- Check that the new pot or container has good drainage. It must have a good amount of holes on the bottom.
- If you want, you can put small rocks or pieces of gravel, brick or similar material in the bottom, so that the earth won’t be compact too much and stopper the drainage holes.
- Use fertile soil. I don’t think it is necessary to add extra fertilizer but the earth should have all the nutrients the plant needs.
- After you put in the earth, water profusely so it settles and be moist the next day. Check also that the drainage is working.
- Water your plant the day before repoting. Don’t do it the same day. The earth can get “sticky” and difficult to get out of the pot.
Ready, Set, Go!
- It´s good to chose a day that is sunny but you can keep your plant in partial shade as well. It is best to do it in the morning or in the afternoon, not at noon.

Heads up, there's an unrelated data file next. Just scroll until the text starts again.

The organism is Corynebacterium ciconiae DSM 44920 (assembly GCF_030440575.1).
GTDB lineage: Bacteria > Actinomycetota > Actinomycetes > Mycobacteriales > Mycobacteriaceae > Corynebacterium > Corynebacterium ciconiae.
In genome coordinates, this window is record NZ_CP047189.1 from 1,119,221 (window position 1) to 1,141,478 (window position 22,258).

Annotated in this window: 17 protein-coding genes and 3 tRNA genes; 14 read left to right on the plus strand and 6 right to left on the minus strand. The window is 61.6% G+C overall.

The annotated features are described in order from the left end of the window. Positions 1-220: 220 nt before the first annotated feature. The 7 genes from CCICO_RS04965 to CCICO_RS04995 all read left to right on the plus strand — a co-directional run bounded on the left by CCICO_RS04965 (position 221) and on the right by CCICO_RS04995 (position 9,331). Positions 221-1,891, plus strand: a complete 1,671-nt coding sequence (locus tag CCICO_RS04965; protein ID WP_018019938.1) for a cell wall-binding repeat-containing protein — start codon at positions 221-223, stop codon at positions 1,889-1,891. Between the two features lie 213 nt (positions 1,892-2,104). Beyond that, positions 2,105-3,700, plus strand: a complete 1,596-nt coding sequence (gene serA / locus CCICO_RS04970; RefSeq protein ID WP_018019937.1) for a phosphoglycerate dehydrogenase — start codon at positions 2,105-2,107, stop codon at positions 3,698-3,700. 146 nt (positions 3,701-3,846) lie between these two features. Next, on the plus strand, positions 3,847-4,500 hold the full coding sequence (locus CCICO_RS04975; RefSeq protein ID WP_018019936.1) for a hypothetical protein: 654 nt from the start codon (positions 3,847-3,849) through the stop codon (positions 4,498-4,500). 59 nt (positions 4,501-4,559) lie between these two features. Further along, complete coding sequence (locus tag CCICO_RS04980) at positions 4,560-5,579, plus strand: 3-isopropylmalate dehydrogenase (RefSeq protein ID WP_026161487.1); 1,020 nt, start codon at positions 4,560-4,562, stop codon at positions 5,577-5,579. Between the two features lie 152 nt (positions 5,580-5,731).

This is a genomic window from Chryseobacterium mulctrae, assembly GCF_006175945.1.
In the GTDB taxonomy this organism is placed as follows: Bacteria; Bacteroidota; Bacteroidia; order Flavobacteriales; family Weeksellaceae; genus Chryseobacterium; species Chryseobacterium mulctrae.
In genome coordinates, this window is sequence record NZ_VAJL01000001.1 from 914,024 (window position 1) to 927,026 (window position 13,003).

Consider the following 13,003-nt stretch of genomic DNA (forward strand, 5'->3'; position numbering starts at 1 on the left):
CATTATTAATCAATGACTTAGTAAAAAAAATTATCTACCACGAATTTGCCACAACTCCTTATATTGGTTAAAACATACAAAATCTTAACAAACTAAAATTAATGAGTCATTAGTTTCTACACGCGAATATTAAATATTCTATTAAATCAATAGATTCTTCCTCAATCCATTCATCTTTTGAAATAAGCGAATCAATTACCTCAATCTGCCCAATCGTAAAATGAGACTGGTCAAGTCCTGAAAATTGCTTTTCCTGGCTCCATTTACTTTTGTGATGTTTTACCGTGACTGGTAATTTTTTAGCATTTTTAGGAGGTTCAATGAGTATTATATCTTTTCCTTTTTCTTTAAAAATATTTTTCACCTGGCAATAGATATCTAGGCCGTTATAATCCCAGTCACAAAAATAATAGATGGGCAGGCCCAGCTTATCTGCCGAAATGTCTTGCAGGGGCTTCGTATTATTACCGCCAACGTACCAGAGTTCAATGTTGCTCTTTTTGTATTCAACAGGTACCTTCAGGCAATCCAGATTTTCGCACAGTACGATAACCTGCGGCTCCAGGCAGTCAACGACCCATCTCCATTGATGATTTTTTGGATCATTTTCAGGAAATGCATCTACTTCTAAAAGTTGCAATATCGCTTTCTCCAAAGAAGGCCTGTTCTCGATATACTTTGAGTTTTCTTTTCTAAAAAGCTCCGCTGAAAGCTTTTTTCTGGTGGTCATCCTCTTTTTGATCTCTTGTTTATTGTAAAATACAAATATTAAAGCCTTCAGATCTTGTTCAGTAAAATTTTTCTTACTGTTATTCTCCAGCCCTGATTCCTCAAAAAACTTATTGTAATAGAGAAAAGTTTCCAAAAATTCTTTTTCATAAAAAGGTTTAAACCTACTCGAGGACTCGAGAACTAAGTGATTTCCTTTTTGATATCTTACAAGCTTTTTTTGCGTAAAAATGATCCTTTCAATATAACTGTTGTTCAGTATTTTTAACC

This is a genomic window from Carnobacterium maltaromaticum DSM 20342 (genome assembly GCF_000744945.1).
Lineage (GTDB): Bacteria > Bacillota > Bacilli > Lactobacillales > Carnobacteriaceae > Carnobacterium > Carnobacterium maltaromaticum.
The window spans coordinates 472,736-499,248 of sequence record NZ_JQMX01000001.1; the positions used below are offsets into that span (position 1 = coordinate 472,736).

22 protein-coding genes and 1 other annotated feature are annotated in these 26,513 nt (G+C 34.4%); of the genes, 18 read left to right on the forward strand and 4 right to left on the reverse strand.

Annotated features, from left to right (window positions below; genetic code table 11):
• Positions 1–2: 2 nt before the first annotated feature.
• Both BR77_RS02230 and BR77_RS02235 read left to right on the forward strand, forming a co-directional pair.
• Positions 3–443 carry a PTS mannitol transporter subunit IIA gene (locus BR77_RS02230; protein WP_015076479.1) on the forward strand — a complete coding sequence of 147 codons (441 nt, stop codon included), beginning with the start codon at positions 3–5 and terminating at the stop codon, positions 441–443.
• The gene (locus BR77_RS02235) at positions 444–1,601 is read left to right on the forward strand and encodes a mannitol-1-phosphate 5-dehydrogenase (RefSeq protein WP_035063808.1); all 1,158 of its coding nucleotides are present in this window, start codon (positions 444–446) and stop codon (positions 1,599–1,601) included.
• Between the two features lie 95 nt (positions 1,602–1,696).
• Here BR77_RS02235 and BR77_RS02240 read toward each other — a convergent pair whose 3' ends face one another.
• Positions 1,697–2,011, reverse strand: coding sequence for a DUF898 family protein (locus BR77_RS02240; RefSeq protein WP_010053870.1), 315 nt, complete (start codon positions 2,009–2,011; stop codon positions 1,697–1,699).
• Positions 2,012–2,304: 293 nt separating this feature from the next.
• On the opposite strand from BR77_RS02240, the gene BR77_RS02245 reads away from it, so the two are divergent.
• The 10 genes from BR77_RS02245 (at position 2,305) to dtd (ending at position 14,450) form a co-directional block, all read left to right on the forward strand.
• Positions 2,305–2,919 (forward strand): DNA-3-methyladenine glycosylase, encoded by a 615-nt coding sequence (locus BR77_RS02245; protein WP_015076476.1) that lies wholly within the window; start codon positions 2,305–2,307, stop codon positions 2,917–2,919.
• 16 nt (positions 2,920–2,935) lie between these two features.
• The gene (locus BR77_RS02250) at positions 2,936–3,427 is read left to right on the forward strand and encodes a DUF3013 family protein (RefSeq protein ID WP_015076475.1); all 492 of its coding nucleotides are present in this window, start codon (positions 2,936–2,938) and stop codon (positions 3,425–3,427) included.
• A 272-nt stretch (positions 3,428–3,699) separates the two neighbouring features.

- A cloudy day is also fine (but not a stormy day). Moving your plant to another pot is stressful in itself and we don’t want that it has also to endure heavy sun, an intense raining or hail.
- Dig a hole in the new pot. It should be wider and a little deeper than the plant's actual root ball. The earth you remove, will be used on top once the plant is set.
- To remove the plant, you must pull from the stem. But before pulling too hard, try with some gentle pulls. If you notice that it is not coming out, use a flat tool, like a knife or a spatula to loosen the earth on the inner wall of the pot. Hand tap a little bit if needed.